Abuja — Nigeria is keeping control of its naira currency despite demands for deeper reforms from the International Monetary Fund and World Bank and complaints from businesses.
The multilateral institutions say a free-floating naira would help the economy withstand future shocks. But Nigerian authorities fear inflation stemming from a sharp devaluation could throw millions into poverty.
Last week, central bank governor Godwin Emefiele denied the country was adopting a new foreign exchange management policy, while vice president Yemi Osinbajo said the government would itself use a more flexible rate.
What is happening to the naira, and why? Here are some key facts about Nigeria’s currency and recent monetary policies:
WHAT’S PRESSURING THE NAIRA?
The COVID-19 pandemic and oil price crash hammered Africa’s largest economy, 90% of whose foreign exchange earnings come from oil exports, pushing it into its second recession in four years.
It narrowly exited the recession in the fourth quarter, but the drop in oil revenues led to a balance of payments deficit of $14 billion last year and has depleted its foreign reserves.
WHAT’S AT STAKE?
The government of President Muhammadu Buhari, who took office in 2015, has kept the currency artificially high as a matter of national pride.
During the last oil price crash, in 2016, the Nigerian central bank created a system of multiple exchange rates in order to avoid a large official devaluation. These included a market-determined rate for investors and exporters called the Nigerian Autonomous Foreign Exchange Rate Fixing (NAFEX).
Faced with a 5.6 trillion naira ($15 billion) budget deficit this year, the government is seeking a $1.5 billion loan from the World Bank. But in return, the World Bank wants Nigeria to do more to bring the official exchange rate of 381 naira per dollar and other rates, including NAFEX, into line.
WHAT HAS THE CENTRAL BANK DONE SO FAR?
Nigeria’s central bank devalued the naira’s official rate twice last year and has weakened the exchange rate for retail users.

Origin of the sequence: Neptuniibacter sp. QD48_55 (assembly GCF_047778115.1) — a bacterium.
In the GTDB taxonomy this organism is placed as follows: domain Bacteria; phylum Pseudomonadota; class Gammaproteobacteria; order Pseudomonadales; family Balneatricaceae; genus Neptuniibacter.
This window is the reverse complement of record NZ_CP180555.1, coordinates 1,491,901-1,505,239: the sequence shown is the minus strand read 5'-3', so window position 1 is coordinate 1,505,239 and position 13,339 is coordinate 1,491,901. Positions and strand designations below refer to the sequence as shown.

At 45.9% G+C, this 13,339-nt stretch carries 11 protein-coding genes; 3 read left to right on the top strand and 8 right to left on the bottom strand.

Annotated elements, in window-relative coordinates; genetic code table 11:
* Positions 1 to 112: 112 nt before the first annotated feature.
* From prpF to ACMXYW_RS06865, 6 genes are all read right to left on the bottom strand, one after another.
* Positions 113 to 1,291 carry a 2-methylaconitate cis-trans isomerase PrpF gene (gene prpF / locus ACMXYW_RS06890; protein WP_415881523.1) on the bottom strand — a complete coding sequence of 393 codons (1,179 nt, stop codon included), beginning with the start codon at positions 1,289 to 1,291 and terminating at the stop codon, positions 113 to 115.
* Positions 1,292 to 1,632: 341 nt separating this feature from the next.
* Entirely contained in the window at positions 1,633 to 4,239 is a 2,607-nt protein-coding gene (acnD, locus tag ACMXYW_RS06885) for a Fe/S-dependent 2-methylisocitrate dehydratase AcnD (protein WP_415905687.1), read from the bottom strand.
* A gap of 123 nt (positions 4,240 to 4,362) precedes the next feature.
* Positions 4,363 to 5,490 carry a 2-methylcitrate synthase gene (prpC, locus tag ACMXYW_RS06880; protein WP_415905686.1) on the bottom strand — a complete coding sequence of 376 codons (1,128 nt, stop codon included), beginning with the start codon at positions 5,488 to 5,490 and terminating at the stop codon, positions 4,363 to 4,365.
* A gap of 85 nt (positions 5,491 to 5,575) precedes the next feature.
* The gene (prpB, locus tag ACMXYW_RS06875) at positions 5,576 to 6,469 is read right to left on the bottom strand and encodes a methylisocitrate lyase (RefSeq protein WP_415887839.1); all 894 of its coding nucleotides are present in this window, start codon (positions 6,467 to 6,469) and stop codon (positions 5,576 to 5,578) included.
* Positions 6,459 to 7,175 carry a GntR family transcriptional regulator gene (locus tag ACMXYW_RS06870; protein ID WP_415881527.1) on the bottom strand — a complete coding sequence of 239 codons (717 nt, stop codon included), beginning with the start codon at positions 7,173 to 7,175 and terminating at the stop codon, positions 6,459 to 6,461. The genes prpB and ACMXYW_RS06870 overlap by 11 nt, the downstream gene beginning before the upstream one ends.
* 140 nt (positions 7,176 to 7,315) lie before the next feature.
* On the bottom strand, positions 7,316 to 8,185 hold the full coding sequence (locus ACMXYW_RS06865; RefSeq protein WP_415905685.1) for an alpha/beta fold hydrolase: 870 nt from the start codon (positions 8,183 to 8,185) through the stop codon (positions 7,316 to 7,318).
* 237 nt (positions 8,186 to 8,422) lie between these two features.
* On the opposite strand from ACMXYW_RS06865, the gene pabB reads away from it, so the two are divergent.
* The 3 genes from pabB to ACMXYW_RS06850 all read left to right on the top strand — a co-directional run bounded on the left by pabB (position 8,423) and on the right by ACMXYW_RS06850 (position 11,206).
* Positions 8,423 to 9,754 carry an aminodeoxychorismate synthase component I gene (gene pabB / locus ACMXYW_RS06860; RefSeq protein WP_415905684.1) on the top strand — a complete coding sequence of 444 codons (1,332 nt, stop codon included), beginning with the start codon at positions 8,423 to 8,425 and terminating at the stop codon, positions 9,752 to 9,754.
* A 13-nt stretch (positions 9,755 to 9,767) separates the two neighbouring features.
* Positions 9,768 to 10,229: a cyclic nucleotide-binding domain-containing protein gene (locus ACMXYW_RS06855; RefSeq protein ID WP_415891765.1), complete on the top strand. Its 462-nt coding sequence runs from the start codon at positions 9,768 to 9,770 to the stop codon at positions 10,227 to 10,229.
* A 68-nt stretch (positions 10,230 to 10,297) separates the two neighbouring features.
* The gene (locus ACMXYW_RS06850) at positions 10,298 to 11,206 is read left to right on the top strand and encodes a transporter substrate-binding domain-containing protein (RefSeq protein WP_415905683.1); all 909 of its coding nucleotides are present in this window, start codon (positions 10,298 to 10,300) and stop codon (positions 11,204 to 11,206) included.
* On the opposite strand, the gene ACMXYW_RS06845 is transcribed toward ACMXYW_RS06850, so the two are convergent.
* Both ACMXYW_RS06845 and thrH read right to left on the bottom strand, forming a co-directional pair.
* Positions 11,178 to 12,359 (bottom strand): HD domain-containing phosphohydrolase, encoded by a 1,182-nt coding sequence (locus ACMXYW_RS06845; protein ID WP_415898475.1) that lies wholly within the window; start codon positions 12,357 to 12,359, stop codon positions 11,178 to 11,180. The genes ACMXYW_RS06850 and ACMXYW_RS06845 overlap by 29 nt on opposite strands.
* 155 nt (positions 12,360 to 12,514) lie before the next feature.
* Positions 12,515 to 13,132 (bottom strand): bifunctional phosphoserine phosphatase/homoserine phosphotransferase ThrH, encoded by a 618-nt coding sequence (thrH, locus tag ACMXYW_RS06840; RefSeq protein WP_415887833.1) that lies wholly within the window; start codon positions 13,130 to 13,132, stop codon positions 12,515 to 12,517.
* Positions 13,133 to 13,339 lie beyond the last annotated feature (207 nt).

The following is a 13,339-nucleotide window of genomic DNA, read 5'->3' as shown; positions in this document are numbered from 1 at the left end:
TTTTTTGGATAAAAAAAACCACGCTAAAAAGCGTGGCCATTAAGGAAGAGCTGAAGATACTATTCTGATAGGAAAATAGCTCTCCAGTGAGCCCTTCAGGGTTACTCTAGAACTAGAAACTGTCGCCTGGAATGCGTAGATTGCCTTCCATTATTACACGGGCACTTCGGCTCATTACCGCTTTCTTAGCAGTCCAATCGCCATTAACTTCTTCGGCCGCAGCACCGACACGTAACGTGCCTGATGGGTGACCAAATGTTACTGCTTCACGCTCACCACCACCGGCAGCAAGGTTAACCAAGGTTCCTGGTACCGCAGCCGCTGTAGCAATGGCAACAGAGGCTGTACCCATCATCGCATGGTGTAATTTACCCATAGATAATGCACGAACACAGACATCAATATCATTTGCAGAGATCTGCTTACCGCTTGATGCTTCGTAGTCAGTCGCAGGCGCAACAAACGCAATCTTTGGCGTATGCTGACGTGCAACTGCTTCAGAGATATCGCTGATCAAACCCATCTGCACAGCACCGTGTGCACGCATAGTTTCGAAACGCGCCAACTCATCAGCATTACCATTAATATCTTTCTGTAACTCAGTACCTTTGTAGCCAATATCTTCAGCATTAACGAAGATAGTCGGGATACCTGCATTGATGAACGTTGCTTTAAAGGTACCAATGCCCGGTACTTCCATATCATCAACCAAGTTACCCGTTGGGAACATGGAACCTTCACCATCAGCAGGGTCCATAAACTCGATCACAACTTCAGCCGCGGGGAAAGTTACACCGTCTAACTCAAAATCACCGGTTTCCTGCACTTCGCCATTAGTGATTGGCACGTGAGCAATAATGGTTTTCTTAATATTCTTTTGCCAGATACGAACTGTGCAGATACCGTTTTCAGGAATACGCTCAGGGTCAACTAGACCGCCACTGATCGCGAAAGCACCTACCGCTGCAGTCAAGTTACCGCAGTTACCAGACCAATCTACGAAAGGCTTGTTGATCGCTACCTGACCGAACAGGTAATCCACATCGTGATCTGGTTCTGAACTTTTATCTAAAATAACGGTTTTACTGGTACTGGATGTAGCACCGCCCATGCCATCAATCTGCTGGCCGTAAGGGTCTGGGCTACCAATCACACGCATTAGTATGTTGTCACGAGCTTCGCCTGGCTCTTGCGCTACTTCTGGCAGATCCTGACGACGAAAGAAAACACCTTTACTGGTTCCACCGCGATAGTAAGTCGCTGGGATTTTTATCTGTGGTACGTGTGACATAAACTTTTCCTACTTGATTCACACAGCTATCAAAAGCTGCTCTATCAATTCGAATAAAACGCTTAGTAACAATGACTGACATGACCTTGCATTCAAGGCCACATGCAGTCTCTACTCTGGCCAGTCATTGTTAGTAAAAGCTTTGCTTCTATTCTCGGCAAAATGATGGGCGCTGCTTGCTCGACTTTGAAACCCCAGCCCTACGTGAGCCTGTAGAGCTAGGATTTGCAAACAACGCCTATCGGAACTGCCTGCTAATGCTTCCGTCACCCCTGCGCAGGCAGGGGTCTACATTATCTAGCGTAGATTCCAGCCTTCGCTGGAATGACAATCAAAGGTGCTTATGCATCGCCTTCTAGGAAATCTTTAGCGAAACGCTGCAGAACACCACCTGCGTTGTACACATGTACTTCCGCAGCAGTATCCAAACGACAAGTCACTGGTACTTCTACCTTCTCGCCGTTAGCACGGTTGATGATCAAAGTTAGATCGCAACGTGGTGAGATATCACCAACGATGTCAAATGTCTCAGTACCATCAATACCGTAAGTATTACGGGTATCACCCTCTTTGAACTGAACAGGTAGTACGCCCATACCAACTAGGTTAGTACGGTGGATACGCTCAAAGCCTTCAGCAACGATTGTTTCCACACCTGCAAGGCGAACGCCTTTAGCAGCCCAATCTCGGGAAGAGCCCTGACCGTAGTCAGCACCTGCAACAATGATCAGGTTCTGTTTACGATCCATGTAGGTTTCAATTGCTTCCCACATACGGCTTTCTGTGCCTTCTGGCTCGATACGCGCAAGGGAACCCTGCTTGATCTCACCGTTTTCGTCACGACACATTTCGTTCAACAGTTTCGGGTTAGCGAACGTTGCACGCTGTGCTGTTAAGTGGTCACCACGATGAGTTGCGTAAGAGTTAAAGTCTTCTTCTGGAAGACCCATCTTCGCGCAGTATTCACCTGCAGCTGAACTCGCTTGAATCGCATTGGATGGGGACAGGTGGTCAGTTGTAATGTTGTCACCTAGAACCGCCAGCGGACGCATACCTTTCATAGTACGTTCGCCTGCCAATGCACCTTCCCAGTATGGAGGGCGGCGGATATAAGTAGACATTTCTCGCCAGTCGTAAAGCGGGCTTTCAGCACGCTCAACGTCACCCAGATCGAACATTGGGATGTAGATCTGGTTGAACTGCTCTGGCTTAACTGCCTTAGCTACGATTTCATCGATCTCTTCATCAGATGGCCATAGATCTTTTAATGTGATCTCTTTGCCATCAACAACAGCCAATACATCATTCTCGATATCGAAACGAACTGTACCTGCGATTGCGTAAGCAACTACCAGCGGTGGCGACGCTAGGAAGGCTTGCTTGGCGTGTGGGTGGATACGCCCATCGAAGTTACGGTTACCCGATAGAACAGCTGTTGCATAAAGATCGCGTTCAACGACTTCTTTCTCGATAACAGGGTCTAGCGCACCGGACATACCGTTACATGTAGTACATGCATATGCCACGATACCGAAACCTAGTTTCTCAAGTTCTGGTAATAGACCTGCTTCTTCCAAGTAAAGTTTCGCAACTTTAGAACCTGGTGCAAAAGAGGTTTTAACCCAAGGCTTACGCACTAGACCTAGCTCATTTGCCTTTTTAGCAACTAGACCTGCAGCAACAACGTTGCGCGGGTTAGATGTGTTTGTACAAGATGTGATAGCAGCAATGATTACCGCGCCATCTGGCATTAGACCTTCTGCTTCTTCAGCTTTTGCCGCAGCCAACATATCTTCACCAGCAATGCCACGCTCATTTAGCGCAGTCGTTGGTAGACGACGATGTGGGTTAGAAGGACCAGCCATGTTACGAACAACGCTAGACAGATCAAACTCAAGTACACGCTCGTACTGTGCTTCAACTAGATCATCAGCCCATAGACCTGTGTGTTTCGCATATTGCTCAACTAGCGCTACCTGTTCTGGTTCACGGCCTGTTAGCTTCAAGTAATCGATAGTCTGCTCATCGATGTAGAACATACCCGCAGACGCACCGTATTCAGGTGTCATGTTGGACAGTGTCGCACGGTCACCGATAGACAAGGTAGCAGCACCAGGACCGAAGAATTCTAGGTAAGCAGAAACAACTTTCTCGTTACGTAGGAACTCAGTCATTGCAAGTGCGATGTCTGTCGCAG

The bank has continued to gradually adjust the currency since the devaluations, limiting dollar access for imports and implementing restrictive forex policies to support the naira.
After oil prices crashed in 2014-16, Nigeria raised interest rates to attract investors. But when crude prices plunged last year and foreign money fled, the central bank reduced yields on treasury bills in order to boost naira liquidity.
HOW HAS THE NAIRA POLICY AFFECTED INVESTMENT?
The naira’s value and issues with dollar liquidity are major deterrents to business and investment in Nigeria.
Twelve-month non-deliverable forward contracts quote the dollar at 465 naira, which implies the local currency is currently overvalued by around 18%. Patrick Curran, senior economist at emerging markets consultancy Tellimer, said that essentially guarantees a loss on investment when the currency is forced to adjust, unless returns exceed the overvaluation.
Nigeria’s debt is among Africa’s lowest-yielding, which the government is counting on as it seeks to cover this year’s large financing needs via cheap local borrowing.
But historically low yields mean renewed inflows will be deterred even if the currency issues are resolved, said Samir Gadio, head of Africa strategy at Standard Chartered Bank. Foreign investors have dumped local assets because of the low yields.
The central bank has offered cheap credit to try to boost manufacturing and agriculture in order to cut imports. It has also eased rules on diaspora remittances to increase dollar liquidity, after the naira fell sharply on the black market.
Those measures have not boosted the economy so far, however, and Tellimer’s Curran said the central bank has “effectively sacrificed growth at the altar of naira stability”.
“This policy has failed to accomplish the stated goal of low and stable inflation, and instead has exacerbated price increases via FX shortages and parallel market depreciation,” Curran added.
Without a significant oil price rebound, analysts say the cost of imports and of meeting offshore debt obligations will further deplete Nigeria’s dollar reserves.
($1 = 380.70 naira)
(Reporting by Chijioke Ohuocha, graphics by Libby George; Editing by Alexis Akwagyiram, Joe Bavier and Catherine Evans)